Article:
Accusations in beloved Yellowstone grizzly’s death provoke tensions with local tribes

© Jim Urquhart
Confirmation from Montana wildlife officials that one of Yellowstone National Park’s most beloved grizzly bears, Scarface, was illegally killed by a hunter has reignited tensions between tribal and non-tribal hunters.

Known to biologists as Bear 211 but to tourists as Scarface, the grizzly was shot in November 2015 and with the Yellowstone grizzly bear listed as threatened under the Endangered Species Act, the US Fish and Wildlife Service (FWS) is investigating the matter.

“I don’t know if it was self-defense or mistaken identity,” says Ron Aasheim, a spokesman for Montana Fish, Wildlife and Parks (MFWP), according to Native News. “The USFWS is leading the investigation and until that is done they are not releasing the name of the hunter.”

Weighing almost 600 pounds in his prime, Scarface had, since 1993, been captured 17 times by the Interagency Grizzly Bear Study Team (IGBST) and was one of the most studied.

His name stems from the many scars around the bear’s neck, thought to be as a result of the many fights he would have been involved in over the years.

The confirmation of the bear’s death has caused controversy for those living in the Gardiner area of Park County nearby Yellowstone, with anger being mainly directed at tribal members from the Nez Perce, the Confederated Salish and Kootenai Tribes, the Shoshone-Bannock Tribes, and the Confederated Tribes of the Umatilla Indian Reservation.

Non-tribal members claim it was a tribal hunter who killed the 25-year-old grizzly, with many taking to local media sites and blogs airing “anti-Native sentiment."

The tension is deep rooted with the most recent airing of anger being at a public meeting in February in Gardiner surrounding the tribal hunting of elk and bison just north of Yellowstone.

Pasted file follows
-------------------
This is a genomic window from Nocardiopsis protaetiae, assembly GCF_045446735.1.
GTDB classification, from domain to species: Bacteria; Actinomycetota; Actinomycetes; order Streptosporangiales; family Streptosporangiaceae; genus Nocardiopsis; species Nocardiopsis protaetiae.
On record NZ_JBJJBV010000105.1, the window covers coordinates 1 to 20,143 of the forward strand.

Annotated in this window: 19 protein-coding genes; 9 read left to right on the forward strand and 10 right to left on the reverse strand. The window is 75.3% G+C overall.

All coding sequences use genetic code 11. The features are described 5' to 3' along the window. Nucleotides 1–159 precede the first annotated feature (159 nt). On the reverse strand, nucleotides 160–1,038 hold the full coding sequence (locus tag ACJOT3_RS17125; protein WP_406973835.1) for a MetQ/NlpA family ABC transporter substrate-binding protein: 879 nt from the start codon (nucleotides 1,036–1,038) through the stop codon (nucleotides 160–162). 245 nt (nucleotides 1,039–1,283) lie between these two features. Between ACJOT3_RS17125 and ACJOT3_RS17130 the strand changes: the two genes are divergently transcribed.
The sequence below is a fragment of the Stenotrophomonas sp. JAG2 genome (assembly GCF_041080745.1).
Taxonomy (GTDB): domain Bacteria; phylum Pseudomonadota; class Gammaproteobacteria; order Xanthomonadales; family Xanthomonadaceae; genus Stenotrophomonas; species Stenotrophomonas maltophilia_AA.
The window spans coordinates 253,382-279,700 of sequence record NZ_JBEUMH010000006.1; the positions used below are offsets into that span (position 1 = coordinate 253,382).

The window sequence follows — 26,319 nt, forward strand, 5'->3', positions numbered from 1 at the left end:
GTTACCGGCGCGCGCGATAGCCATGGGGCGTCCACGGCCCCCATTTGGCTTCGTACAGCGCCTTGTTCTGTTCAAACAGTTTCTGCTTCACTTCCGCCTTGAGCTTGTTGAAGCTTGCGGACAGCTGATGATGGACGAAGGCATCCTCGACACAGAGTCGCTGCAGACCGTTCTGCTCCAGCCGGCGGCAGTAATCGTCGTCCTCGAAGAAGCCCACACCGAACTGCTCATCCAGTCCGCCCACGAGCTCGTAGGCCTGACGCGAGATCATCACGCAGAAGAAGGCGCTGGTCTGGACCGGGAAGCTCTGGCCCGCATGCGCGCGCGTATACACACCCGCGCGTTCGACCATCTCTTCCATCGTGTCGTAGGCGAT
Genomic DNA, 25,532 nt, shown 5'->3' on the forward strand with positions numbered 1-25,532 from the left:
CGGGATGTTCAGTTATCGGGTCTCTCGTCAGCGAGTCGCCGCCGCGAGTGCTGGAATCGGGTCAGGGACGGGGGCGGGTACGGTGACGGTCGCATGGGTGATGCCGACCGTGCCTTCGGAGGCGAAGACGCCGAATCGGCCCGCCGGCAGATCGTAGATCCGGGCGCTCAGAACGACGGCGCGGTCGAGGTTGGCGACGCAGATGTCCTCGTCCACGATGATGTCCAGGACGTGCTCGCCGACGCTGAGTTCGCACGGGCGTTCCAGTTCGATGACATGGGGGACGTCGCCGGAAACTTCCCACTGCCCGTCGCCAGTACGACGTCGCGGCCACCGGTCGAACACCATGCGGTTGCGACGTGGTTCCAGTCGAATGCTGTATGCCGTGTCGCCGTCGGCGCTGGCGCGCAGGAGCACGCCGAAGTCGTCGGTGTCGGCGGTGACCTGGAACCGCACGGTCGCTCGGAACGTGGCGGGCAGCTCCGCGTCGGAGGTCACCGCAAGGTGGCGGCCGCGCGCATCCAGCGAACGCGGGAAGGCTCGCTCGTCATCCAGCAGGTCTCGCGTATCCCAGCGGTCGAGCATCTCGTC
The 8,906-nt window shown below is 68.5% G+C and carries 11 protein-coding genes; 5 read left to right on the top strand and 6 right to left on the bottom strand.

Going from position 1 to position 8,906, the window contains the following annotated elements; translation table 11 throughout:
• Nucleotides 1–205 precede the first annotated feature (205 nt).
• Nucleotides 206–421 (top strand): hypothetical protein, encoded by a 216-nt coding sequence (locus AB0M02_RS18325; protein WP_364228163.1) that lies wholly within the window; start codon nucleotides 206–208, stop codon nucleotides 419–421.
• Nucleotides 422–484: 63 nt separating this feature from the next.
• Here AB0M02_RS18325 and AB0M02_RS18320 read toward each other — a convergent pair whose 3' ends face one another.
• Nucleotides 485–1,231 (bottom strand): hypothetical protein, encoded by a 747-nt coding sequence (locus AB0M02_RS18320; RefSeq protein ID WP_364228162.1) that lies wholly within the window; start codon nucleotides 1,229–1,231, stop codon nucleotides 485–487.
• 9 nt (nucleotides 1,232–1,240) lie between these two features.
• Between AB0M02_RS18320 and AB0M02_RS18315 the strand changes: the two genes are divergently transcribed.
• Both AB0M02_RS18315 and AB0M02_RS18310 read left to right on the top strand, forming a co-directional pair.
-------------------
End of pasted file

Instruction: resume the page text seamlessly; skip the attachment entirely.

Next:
Even though the four tribes do have treaty rights established since 1855 to allow them to hunt in the area, locals are not happy with the free reign.

“We’re pretty upset with the Native Americans shooting elk right now,” said Pat Hoppe, a Gardiner retiree, at the time.

Johnny Arlee, traditional leader of the Confederated Salish and Kootenai Tribes (CSKT) of the Flathead Indian Reservation in Montana says it could not have been a tribal hunter as “the grizzly bear is very sacred” to them.

“It’s a good thing that the CSKT council is backing other tribes in protecting the grizzly bear. They know that our animals are precious,” Arlee says. “As Native people we have faith in the animal world. Grizzlies are very powerful.”

These sentiments have been echoed by Aasheim too, who says “it’s safe to say that’s inaccurate information that it was a tribal hunter,” adding that he didn’t know “of any instances where elk or bison were just shot and left by tribal members.”

The Rocky Mountain Tribal Leaders Council (RMTLC), of which CSKT is a member, passed a motion to oppose the delisting and trophy hunting of the grizzly bear, something which FWS is considering at present.

GOAL Tribal Coalition Co-founder, R. Bear Stands Last says the five month delay in announcing Scarface’s death was an intentional move by FWS to not “hinder” the “narrative” around the Yellowstone grizzly being delisted.

“Telling millions of people who have seen Yellowstone’s most famous grizzly that the bear had been killed by a hunter would have changed the dynamic and inspired more opposition and negative public comment,” said Bear Stands Last.

“It would have contributed to derailing [FWS’s Grizzly Bear Recovery Coordinator, Chris] Servheen’s and [FWS Director, Daniel] Ashe’s agenda,” Bear Stands Last adds.